Video by Roxana Pop
Rhythm, by its nature, is sudden and infectious. In action, it entices then entrances. In movement, it quickens and slows pace, nods heads, sways limbs and clings to tapping feet.
Since the beginning of humankind, rhythm has set the beat of beings. Today, the percussion students of the Music School Festival Orchestra continue the tradition.
“They’re going to see and hear things they’ve never heard before,” said Brant Blackard, a second-year master’s student at Eastman School of Music. “It’s new music that is really going to connect to people. There are two instruments [the voice and the beat] that are in every single place. In every country in the world people sing and in every single place and civilization in the world people hit things and that’s percussion. It’s an inherently relatable art — playing percussion — and I think everyone can love it.”
At 4 p.m. today in Elizabeth S. Lenna Hall, audiences will feel the boom from African drums and catch the groove from Argentina in the Student Percussion Recital.
With an array of instruments and a repertoire infused with contemporary pieces, Michael Burritt, one of the world’s leading percussion soloists and Eastman School of Music Percussion Chair, said that today’s recital will open audiences up to an evening of fun.
“There are parts of the concert that will connect to the audience like any other music will, and then other parts will be very different,” Burritt said. “They’re going to hear a lot of instruments they haven’t heard before, which is always interesting. Percussion is a very visual art. We’re moving and it’s very physical. Watching percussionists perform is very fun.”
Kreable Young | Staff Photographer
Sarah Gartin rehearses Tuesday in Bellinger Hall. Gartin and the other Music School Festival Orchestra percussion students will perform in a recital at 4 p.m. today in Elizabeth S. Lenna Hall.
The young music virtuosos will charm performance- goers with Marc Mellits’ “Gravity,” Alejandro Vinao’s “Estudios de Frontera,” Ivan Trevino’s “Catching Shadows,” Steve Reich’s Drumming Part 1, Aurél Hollo’s “Jose beFORe John 5” and Burritt’s original composition, “Blue Ridge.” Burritt said this afternoon’s repertoire will captivate audiences in many ways, whether they are familiar with the music or not.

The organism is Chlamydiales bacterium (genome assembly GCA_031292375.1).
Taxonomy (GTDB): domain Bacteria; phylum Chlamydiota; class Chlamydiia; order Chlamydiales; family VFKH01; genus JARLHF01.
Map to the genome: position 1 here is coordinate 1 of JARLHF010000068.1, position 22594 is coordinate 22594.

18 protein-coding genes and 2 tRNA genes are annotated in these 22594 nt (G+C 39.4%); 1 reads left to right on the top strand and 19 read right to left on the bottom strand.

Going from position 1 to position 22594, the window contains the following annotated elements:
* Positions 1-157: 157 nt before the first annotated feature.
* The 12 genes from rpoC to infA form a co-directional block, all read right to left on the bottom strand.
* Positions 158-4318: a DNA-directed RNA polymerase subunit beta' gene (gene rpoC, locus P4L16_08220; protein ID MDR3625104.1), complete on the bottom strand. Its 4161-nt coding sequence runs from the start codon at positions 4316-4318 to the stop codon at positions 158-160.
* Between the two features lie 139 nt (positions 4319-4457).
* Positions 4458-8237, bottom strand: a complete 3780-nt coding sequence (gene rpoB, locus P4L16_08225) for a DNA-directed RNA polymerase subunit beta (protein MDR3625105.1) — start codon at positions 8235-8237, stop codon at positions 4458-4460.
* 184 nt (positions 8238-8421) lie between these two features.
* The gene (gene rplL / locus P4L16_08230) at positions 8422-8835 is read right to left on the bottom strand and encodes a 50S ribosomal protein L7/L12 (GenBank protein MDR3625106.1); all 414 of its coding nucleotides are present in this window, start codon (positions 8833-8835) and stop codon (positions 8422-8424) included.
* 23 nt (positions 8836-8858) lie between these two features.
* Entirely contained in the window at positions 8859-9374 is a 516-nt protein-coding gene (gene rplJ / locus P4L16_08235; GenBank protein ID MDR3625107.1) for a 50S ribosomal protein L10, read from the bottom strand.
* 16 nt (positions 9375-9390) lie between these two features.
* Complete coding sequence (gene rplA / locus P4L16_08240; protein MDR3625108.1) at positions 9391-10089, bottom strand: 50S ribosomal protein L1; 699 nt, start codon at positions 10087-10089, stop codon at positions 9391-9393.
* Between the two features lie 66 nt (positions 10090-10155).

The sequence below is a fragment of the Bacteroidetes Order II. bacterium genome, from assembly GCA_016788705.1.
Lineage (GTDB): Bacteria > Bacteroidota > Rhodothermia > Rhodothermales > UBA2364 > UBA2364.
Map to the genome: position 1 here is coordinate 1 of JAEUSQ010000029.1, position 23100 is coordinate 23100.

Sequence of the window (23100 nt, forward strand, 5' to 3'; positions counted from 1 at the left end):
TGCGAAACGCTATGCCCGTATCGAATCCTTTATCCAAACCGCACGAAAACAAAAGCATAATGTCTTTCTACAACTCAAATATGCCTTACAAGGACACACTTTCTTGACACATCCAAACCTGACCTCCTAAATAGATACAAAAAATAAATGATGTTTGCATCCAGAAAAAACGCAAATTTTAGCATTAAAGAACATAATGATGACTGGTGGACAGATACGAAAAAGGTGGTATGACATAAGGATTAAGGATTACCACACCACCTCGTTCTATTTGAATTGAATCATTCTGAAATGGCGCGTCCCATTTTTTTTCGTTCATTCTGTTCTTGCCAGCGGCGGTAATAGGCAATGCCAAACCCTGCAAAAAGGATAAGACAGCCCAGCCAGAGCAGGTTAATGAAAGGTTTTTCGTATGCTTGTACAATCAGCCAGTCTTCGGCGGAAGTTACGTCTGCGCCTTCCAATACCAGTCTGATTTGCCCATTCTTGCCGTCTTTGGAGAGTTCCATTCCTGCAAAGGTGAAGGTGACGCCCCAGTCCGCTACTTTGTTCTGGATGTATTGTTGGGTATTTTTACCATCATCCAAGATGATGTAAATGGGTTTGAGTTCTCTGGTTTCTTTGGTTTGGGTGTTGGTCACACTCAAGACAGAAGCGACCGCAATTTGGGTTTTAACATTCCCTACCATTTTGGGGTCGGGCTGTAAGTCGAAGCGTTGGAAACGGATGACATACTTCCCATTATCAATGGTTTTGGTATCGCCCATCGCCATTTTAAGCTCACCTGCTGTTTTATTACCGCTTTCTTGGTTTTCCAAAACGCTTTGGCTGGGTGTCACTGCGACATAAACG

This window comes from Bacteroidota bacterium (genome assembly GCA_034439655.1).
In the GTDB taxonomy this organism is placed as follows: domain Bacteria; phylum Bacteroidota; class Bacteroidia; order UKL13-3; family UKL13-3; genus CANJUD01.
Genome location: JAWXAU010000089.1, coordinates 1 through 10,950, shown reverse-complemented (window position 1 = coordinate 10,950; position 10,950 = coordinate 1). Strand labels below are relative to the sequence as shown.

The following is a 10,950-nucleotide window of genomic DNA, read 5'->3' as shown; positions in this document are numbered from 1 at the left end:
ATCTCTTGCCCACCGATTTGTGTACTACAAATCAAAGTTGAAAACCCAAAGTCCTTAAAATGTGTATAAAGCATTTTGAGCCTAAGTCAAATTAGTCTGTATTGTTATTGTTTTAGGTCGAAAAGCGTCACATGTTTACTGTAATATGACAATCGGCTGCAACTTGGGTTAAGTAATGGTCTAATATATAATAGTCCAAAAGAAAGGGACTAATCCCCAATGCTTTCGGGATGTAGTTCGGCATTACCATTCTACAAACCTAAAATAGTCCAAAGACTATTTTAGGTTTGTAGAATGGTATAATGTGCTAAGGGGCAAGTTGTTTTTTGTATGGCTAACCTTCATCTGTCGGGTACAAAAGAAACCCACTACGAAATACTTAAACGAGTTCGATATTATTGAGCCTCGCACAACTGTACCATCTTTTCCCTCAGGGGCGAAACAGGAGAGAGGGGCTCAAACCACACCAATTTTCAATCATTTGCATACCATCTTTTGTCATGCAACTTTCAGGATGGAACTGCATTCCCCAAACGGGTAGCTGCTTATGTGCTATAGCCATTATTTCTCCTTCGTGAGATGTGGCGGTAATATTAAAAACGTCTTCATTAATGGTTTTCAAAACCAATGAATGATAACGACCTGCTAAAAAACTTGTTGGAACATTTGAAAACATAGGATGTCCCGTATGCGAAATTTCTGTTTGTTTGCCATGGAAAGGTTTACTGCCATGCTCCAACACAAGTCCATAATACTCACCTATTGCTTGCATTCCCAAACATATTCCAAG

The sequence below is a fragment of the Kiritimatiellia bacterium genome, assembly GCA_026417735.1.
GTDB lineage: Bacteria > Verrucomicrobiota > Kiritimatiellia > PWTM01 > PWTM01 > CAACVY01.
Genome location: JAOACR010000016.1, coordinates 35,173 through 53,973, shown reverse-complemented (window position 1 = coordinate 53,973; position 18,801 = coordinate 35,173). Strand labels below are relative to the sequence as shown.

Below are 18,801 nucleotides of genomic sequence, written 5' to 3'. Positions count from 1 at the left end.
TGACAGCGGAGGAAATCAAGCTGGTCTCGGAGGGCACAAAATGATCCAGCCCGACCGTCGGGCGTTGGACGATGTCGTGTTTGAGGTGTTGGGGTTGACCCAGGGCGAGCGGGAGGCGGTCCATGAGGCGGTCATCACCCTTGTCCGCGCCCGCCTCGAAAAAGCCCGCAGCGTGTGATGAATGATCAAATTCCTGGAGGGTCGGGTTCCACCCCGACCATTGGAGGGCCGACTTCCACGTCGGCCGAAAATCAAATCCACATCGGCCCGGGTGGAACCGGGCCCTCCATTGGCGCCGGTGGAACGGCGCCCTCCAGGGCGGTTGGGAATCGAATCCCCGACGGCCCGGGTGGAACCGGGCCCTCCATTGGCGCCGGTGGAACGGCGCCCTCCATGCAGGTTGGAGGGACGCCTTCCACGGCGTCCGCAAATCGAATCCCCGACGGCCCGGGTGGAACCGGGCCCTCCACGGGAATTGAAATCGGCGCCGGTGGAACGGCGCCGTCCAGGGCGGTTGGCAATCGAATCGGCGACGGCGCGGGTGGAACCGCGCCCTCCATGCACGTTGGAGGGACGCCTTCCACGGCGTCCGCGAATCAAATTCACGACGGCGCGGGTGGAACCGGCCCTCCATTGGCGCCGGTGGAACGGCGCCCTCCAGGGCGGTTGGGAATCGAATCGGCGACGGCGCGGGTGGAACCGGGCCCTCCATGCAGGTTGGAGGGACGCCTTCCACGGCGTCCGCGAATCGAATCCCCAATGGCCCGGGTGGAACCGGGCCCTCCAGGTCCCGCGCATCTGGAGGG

“This music and the drumming gets right inside you,” Burritt said. “Even if they haven’t heard the music they can still connect to it because there’s an olive branch in each piece. I think the music will hit everyone differently. Some people will find it fascinating because the sounds are new. Some will find it fascinating because the musical language is new. Some will find it fascinating because watching it is new. Watching the students, the energy and what they can accomplish is always exciting.”
Blackard said what most excites him about percussion is the variety of the instruments and the opportunity to explore.
“I love being able to play a drum set and play keyboards,” Blackard said. “We’re always finding new instruments. You’ll hear things at today’s concert that you wouldn’t even think was a percussion instrument, but we get to explore it and play all those things.”
Burritt, who will perform one piece today with his students, said that it is their excitement to explore and energy that make him a better musician as well.
“One thing I like about teaching and performing is that it is a very symbiotic relationship,” Burritt said. “I love to perform and write music but I wouldn’t enjoy it nearly as much if I didn’t have the students to share it with and to have their energy helping push me forward. I like to think that I push them but their energy, enthusiasm, work ethic and their desire helps keep me enthusiastic, too.”
Proceeds from today’s recital will benefit the Chautauqua Women’s Club Scholarship Fund.